Next year, interest rates are set to rise -- or "reset" -- on $362 billion worth of adjustable-rate subprime mortgages, according to data calculated by Bank of America Corp.

While many accounts portray resetting rates as the big factor behind the surge in home-loan defaults and foreclosures this year, that isn't quite the case. Many of the subprime mortgages that have driven up the default rate went bad in their first year or so, well before their interest rate had a chance to go higher. Some of these mortgages went to speculators who planned to flip their houses, others to borrowers who had stretched too far to make their payments, and still others had some element of fraud.

Michael Kinsley: Who Needs Experience?

Saturday, November 24, 2007; Page A17

Hillary Clinton declared the other day -- apropos of whom, she didn't say, or need to -- "We can't afford on-the-job training for our next president." Barack Obama immediately retorted, "My understanding is that she wasn't Treasury secretary in the Clinton administration. I don't know exactly what experience she's claiming." As wit, that round goes to Obama. Clinton was elected to the Senate in 2000, her first experience of public office. Obama was an Illinois state senator for seven years before being elected to the U.S. Senate in 2004. In terms of experience in elective office, this seems to be a wash.

But since she brought it up, how important is experience in a candidate for president? If experience were a matter of offices held, however briefly, the best candidate running would be Bill Richardson, the governor of New Mexico and former so many different things that you can hardly believe this is the same person popping up again. But that is ticket-punching, not experience.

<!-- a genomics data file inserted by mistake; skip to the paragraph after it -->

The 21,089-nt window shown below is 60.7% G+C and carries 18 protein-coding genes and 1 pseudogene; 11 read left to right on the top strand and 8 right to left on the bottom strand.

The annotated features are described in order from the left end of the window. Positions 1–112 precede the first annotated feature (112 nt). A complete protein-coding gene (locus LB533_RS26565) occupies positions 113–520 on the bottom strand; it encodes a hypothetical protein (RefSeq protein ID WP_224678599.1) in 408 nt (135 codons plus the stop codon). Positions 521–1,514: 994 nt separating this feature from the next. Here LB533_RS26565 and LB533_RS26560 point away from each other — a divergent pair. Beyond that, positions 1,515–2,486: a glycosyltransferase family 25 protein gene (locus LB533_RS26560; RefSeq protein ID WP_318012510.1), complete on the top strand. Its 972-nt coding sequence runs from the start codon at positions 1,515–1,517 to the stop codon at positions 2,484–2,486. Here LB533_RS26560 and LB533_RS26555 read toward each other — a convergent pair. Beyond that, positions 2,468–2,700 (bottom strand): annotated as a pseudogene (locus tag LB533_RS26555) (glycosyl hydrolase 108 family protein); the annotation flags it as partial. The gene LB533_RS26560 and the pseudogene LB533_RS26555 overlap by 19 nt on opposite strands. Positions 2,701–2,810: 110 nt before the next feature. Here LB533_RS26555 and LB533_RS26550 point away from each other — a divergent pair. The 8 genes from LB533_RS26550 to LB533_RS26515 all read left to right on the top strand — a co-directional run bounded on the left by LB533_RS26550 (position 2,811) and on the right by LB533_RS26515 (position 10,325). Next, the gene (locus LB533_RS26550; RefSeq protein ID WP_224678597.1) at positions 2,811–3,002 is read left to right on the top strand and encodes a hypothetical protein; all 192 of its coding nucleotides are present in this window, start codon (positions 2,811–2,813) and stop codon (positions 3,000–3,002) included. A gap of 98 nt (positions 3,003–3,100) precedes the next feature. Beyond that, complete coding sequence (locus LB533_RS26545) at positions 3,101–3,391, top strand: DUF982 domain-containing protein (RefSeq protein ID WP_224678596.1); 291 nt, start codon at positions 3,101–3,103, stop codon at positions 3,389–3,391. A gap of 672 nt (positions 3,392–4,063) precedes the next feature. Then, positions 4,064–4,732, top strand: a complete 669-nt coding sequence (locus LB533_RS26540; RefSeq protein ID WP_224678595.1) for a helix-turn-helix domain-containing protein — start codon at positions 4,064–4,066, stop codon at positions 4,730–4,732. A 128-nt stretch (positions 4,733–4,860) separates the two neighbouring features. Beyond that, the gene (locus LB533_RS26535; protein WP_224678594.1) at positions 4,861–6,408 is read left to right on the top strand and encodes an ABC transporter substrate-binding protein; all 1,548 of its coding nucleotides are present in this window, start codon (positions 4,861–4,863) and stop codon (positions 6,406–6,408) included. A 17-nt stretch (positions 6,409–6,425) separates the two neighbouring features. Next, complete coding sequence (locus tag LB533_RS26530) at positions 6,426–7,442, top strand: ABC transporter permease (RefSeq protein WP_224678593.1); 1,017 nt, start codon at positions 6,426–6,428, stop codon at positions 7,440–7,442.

Matt Taibbi on Mike Huckabee, Our Favorite Right-Wing Nut Job

MIKE HUCKABEE, THE LATEST IT GIRL OF THE Republican presidential race, tells a hell of a story. Let your guard down anywhere near the former Arkansas governor and he'll pod you, Body Snatchers-style — you'll wake up drooling, your brain gone, riding a back seat on the bandwagon that suddenly has him charging toward the lead in the GOP race.

It almost happened to me a few months ago at a fund-raiser in Great Falls, Virginia. I'd come to get my first up-close glimpse of the man Arkansans call Huck, about whom I knew very little — beyond the fact that he was far behind in the polls and was said to be very religious. In an impromptu address to a small crowd, Huckabee muttered some stay-the-course nonsense about Iraq and then, when he was finished, sought me out, apparently having been briefed beforehand that Rolling Stone was in the house.

Carbon Capture: Miracle Cure for Global Warming, or Deadly Liability?

By Megan Tady, AlterNet
Posted on November 24, 2007, Printed on November 24, 2007

Technology to siphon off carbon dioxide from power plants and insert it into rock formations has the government, industry and many leading environmental groups wiping their brows and sighing, "phew." They say "carbon capture and storage" could be one of the central keys to unlocking how the world beats back climate change.

But for a growing list of critics, injecting carbon dioxide into the earth is as risky as sticking a Botox needle into a brow -- who really knows what's going on under the skin? And because this climate cure comes with no prescription to radically change the world's energy diet, skeptics say carbon capture and storage (CCS) is a diversion and a false solution.